Fancy a Fenland Hall address? That’s now possible after council rejects move to buy Hereward Hall but to let out spare rooms

Fenland Hall.

Fenland Hall. - Credit: Archant

Cabinet decided almost unanimously to keep Fenland Hall and to try and find tenants to utilise some of the empty space.

Hereward Hall

Hereward Hall - Credit: Archant

That 90 year old Fenland Hall in County Road, March, is in need of improvements has never been in doubt – estimated costs for example of replacing draughty windows has been put at £100,000.

But in the end councillors felt they couldn’t justify the purchase of the much newer (it was built in 2003) Hereward Hall which could also have left Fenland paying over a £1,000 a week in business rates for an empty Fenland Hall.

Chief executive Paul Medd told cabinet that the council had not been looking to move anyway but with the county pulling out of Hereward Hall it made sense to consider a business case for all options.

Hereward Hall was built to accommodate 112 workers – fewer that the 191 now working at Fenland Hall but with overall numbers declining it was still possible to make the move.


You may also want to watch:


Mr Medd also looked at the cost of building a chamber onto Hereward Hall for council meetings but this would have reduced the overall savings. Alternatively costings had been built in to hold bigger meetings at either of the council’s two business centres in Wisbech and Chatteris.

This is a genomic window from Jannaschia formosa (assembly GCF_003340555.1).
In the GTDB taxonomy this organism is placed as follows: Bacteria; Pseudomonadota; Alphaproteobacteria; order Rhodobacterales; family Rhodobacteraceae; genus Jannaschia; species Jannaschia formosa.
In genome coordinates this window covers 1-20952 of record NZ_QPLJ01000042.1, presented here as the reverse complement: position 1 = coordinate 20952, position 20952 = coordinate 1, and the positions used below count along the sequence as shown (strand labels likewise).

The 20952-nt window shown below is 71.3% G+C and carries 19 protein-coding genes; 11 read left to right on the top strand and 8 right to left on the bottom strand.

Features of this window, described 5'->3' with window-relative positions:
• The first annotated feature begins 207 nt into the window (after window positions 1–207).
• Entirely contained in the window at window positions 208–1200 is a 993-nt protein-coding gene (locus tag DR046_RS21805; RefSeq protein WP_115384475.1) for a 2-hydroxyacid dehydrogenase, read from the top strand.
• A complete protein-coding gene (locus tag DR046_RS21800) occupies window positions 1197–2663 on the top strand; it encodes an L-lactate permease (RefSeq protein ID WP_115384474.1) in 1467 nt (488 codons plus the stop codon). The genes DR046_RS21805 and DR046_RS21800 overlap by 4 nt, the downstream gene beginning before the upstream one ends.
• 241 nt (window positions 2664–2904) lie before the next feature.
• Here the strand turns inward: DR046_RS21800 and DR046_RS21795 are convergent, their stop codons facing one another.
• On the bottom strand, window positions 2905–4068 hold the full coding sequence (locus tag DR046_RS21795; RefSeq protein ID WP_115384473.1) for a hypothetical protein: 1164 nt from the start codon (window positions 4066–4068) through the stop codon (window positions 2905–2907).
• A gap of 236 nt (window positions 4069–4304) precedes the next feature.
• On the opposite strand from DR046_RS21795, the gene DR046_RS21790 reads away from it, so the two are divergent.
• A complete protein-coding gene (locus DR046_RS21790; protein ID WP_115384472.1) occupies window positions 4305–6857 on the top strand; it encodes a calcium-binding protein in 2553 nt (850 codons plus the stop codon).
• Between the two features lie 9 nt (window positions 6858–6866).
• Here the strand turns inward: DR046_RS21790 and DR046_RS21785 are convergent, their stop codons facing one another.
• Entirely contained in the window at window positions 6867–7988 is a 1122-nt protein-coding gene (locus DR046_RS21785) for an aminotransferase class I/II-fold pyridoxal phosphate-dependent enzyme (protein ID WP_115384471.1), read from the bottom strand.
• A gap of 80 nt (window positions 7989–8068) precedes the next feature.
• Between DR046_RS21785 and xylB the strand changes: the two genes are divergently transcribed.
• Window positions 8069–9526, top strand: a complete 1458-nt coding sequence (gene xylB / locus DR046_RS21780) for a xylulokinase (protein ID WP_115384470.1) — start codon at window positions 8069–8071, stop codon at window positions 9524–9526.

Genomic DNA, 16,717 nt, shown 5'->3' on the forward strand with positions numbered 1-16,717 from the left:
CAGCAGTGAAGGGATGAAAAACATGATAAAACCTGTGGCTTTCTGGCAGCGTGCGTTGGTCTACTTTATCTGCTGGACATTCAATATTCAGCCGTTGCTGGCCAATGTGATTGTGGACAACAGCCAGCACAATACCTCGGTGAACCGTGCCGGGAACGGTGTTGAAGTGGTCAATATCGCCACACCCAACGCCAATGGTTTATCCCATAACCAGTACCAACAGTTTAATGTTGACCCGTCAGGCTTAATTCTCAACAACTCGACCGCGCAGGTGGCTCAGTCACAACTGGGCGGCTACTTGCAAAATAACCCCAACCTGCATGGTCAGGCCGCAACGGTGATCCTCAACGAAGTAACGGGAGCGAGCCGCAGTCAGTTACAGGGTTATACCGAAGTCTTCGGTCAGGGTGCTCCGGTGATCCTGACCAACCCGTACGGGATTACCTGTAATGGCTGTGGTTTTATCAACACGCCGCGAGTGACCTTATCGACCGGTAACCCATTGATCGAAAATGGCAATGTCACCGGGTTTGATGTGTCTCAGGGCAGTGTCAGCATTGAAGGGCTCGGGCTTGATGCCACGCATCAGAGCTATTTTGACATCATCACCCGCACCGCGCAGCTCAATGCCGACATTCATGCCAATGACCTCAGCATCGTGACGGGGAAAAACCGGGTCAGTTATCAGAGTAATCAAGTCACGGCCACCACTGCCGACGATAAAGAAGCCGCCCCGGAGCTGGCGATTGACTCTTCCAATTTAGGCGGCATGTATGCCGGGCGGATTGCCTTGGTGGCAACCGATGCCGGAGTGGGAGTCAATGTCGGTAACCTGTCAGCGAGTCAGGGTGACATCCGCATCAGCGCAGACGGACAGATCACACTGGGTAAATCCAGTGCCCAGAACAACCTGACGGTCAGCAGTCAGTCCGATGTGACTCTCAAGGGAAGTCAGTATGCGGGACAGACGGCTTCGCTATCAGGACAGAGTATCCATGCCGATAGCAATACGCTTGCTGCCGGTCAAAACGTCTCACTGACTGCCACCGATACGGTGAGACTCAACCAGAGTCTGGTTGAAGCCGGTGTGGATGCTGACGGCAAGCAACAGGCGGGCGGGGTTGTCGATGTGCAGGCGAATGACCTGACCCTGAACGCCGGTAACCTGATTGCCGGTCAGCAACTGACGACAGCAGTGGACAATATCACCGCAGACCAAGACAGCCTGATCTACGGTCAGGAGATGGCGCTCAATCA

But Cabinet decided the council will remain at Fenland Hall and consider “options for finding other usages”. Letting out spare space could bring in up to £50,000 a year councillors were told.

Most Read

Councillors had also warned that if they voted to move to Hereward Hall, then it could be some time before any capital receipt could be expected from the sale of Fenland Hall. Demolishing it, as part of a possible housing scheme, would cost over £120,000.

“Therefore, the council would need to front fund any capital costs for this

period,” said Mr Medd. The details, he said, were included “in the confidential annexe”.

It also means Fenland Council won’t have to pay compensation to the ambulance service to move their depot from Fenland Hall.

Become a Supporter

This newspaper has been a central part of community life for many years. Our industry faces testing times, which is why we're asking for your support. Every contribution will help us continue to produce local journalism that makes a measurable difference to our community.

Become a Supporter